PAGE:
“Neatly stashed away in an HDB flat somewhere in the western part of Singapore are a folded black robe, newspaper cuttings, tiles with splashes of red dye, and strands of pubic hair.
These are all that remains of Josef Ng’s Brother Cane, one of the most controversial performances in Singapore’s contemporary art history.
“Yes, everything is still at home. They’re all stored in a corner of the storage area in my mum’s room,” said Ng, with a smile.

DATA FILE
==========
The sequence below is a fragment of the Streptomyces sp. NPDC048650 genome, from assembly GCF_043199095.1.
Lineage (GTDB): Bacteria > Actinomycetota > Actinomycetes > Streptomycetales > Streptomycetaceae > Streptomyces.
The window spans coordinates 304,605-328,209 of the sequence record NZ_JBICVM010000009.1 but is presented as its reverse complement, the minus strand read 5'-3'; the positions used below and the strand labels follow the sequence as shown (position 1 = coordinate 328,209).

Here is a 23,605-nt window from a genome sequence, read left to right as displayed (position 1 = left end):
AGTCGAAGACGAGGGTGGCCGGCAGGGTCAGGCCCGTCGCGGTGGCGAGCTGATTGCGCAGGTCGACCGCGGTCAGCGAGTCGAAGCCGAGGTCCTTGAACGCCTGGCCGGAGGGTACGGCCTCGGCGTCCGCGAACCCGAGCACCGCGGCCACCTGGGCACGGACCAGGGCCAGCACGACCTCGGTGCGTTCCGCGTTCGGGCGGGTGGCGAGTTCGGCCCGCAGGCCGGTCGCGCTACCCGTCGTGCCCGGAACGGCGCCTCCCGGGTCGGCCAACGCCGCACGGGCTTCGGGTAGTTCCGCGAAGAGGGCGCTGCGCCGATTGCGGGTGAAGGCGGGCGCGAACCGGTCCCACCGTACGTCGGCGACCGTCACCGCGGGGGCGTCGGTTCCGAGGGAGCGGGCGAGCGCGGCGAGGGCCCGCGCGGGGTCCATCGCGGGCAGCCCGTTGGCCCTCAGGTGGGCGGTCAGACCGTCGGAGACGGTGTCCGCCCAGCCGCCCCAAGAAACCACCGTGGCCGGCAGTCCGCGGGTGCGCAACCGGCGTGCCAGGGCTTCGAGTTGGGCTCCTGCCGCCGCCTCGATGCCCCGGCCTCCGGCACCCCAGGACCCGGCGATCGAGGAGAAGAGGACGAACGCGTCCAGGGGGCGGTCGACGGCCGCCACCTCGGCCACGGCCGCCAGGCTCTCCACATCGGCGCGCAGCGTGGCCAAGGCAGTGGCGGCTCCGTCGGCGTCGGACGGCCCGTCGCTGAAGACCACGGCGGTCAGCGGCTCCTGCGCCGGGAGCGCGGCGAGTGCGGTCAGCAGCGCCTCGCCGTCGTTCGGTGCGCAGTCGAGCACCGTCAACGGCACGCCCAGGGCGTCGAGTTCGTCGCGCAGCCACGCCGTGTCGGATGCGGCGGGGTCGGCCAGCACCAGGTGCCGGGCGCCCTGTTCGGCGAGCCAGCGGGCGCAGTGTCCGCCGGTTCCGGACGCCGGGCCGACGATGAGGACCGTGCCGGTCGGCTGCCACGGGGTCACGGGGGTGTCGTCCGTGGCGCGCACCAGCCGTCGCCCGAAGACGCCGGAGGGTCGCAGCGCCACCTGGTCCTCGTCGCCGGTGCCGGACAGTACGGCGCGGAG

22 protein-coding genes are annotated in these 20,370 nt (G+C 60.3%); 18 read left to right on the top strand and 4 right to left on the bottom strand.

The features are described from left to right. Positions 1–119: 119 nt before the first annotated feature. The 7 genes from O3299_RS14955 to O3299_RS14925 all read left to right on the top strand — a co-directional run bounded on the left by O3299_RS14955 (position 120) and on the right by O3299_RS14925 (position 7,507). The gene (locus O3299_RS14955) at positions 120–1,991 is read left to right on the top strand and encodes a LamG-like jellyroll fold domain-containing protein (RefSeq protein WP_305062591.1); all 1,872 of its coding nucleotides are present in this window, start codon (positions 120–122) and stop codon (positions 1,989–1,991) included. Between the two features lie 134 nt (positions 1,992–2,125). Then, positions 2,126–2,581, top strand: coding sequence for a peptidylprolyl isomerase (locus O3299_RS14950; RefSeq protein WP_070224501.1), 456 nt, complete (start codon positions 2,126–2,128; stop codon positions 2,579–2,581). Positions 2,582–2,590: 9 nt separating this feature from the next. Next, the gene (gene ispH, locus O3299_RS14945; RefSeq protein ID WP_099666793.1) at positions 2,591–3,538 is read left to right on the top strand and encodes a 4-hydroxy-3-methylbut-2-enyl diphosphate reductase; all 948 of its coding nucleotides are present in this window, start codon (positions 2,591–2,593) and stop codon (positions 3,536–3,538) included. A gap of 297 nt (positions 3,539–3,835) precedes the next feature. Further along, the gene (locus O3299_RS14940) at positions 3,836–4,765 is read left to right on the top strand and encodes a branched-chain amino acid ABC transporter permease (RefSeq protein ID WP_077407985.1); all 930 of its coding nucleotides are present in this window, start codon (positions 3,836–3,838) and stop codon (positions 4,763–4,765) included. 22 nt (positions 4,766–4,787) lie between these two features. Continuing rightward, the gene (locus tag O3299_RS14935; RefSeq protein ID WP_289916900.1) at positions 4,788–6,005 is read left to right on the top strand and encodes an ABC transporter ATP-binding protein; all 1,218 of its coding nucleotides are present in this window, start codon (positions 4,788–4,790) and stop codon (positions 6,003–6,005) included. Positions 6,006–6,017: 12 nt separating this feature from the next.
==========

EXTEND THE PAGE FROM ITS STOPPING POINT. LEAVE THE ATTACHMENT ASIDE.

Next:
It’s a Saturday evening at Changi Airport Terminal 3, and the 40-something Singaporean is having a quick bite before flying off to Shanghai, where he now lives.
It has been more than a decade since his last interview with the Singapore media. And for the first time, he is willing to speak at length about a certain pubic hair-snipping performance he did back in 1994.
Today, the remnants from Brother Cane are safely stored away. But back then, the performance itself proved to be a proverbial Pandora’s Box moment for Ng and his fellow artists. The media-fuelled uproar that followed led to the withdrawal of public funding for performance art and forum theatre for 10 years. …”
Read the full article on Channel News Asia.